California’s statewide assessment program — called the California Assessment of Student Performance and Progress (CAASPP) — is part of our state’s ambitious education remodeling project.
California’s statewide assessments were built to let parents and teachers know how well students are learning the skills and knowledge they need to succeed in today’s world. Depending on school calendars, testing in English language arts, mathematics, and science takes place mostly in April and May. Parents should receive their children’s reports soon after testing in their district is completed.
Score Reports: What you need to know
Beginning in 2019, school districts will be able to share students’ state test scores with parents electronically.
- The CAASPP assessment report uses four achievement levels: standard not met, standard nearly met, standard met, standard exceeded. The levels designate the degree of “progress toward mastery of the knowledge and skills needed for success in future coursework.” For 11th-graders, they measure the degree to which students are on track to be ready for college or a career after graduating from high school.
- The scores help improve learning for your child. Scores give teachers the opportunity to adjust instruction and give students and parents an idea of which areas should get extra attention each school year and which areas students have mastered.
- Like progress on a growth chart, the tests, scores and expectations change with your child’s age and grade. As children grow and change, so do the educational standards and related assessments. Although you can see growth from year to year, scores can’t be directly compared to prior years, which measured different grade standards.
- The scores are just one measure of how your child is doing. These new tests are part of an overall system of assessment including classroom assignments, quizzes, report cards and more.
- Ask questions! The score reports generally go to parents before a new school year starts. Parents can start discussions on the score reports with their child’s teacher during back-to-school season and during parent-teacher conferences and other meetings.
Check out these great resources:
- What the Scores Mean — Family-friendly explanations about the assessment scores from California State PTA
- Questions to Ask — Questions for families to ask to stay engaged in their child’s assessment and education
- Smarter Balanced Resources — This infographic from California State PTA and Children Now offers answers and resources on frequently asked assessment questions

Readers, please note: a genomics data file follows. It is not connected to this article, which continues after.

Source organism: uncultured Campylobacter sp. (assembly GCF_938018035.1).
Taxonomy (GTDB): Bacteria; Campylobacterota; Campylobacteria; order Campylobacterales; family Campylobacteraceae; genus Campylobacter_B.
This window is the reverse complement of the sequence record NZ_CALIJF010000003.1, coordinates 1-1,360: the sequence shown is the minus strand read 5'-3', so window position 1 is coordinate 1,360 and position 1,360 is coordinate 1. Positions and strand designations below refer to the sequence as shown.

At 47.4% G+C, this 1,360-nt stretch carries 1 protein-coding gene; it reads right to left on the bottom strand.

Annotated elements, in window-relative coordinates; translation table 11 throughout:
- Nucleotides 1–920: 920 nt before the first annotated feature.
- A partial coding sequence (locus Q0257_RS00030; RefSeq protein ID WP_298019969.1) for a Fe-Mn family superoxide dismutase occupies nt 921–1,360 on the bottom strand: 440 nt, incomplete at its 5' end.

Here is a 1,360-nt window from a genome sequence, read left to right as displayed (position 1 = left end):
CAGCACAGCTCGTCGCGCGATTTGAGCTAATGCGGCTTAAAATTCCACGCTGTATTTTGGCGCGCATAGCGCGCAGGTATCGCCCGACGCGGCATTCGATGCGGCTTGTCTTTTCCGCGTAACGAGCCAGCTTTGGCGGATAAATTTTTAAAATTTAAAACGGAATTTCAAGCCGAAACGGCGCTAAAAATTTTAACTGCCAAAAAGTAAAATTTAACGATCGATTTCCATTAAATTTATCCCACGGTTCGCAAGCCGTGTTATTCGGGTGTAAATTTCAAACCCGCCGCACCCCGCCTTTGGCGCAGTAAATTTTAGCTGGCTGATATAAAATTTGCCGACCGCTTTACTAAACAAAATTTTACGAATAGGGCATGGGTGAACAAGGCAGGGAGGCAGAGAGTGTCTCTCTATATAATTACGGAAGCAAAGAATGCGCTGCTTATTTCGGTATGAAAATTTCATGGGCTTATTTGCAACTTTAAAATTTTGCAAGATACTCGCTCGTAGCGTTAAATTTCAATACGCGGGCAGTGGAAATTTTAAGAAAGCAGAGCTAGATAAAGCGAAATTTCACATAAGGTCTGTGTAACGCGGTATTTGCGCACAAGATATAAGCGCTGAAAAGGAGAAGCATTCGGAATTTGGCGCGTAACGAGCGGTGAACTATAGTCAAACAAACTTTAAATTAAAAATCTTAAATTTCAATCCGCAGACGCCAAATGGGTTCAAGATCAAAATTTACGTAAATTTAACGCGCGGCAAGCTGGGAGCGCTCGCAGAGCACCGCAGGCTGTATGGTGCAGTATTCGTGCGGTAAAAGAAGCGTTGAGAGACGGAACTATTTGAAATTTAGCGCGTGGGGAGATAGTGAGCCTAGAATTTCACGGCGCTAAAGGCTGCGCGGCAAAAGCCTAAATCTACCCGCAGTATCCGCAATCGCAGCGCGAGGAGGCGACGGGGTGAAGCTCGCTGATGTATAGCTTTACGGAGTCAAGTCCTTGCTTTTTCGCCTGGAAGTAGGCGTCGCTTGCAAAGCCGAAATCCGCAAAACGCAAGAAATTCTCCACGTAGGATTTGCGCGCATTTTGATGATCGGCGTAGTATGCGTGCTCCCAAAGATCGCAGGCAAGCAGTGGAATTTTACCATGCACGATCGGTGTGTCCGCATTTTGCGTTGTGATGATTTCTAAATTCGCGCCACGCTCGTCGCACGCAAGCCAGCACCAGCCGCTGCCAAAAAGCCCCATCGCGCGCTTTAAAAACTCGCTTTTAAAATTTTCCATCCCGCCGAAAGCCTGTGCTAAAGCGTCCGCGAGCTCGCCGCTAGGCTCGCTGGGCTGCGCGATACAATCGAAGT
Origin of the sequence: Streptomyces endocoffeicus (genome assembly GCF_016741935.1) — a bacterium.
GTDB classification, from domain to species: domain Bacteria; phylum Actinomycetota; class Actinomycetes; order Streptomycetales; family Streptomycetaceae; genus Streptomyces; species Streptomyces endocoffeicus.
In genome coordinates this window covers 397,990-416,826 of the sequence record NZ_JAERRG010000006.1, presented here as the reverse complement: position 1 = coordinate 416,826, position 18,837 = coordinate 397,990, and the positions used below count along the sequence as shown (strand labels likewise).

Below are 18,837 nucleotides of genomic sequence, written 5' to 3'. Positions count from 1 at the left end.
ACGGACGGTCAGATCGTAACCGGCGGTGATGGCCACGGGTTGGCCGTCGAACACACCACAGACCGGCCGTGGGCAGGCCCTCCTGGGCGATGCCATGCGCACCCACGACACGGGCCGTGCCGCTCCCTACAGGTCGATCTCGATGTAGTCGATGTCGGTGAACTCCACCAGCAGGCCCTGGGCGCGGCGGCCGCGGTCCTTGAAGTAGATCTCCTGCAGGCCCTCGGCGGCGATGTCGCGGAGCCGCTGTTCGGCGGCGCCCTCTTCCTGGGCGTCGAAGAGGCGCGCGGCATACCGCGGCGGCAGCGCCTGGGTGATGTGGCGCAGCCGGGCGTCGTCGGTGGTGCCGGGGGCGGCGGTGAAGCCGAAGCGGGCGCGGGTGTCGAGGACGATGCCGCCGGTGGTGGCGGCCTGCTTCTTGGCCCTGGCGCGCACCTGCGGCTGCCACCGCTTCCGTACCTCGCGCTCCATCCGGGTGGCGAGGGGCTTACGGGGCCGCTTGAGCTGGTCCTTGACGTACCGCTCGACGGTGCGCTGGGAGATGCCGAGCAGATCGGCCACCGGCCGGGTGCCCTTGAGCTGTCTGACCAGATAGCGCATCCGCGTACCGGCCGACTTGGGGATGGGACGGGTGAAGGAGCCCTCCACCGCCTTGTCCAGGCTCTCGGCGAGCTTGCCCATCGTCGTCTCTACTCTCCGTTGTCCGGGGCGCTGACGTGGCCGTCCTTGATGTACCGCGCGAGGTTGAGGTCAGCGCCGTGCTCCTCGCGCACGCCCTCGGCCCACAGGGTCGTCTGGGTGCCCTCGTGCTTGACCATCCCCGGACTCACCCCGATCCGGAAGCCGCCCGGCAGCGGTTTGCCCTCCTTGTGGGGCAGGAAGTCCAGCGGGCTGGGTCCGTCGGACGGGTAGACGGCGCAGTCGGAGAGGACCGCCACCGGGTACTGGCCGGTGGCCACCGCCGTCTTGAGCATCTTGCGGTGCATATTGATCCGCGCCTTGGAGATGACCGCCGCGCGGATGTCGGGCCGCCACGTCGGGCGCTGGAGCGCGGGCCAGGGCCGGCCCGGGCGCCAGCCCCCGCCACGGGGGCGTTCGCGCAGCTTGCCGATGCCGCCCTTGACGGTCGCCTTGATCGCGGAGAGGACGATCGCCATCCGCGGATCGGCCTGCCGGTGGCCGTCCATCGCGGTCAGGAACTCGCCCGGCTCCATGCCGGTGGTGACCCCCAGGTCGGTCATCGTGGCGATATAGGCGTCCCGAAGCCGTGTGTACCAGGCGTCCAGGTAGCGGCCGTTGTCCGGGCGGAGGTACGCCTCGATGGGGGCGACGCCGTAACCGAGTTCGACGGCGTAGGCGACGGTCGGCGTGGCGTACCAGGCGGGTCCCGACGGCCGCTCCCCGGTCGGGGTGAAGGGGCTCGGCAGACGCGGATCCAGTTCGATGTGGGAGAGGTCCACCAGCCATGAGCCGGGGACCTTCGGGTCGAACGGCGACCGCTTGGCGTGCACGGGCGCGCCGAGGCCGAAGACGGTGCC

- Early Assessment Program — A flier from California State University, California Community Colleges and University of California outlines what the assessments mean for 11th-grade students
- Parent Guides from the CDE — Download the new parent guides from the California Department of Education about the testing system in English or see a full list of parent guides, including grade-level specific information and translation.
What should I look for in my child’s tests?
There may be several assessments used by your child’s school, including interim or benchmark assessments administered throughout the year, as well as a year-end assessment. These tests allow teachers to check on student progress.
To be worthwhile, all tests should:
- Be high-quality. Assessments should measure students’ ability to think critically, synthesize material from multiple sources, and analyze problems. High-quality tests are aligned to standards that prepare students for success beyond high school.
- Measure what matters. Tests should cover what students learn in class and help predict their performance at the end of the year.
- Provide meaningful results that inform instruction. Results from assessments should identify students’ strengths and weaknesses, allowing teachers to improve instruction. Tests should provide results that are timely and easily understandable by parents, teachers and students.
- Go beyond multiple-choice. Tests should include a variety of questions—not just multiple-choice. Writing prompts and math questions that require students to formulate equations or explain their reasoning demonstrate that students truly understand the content.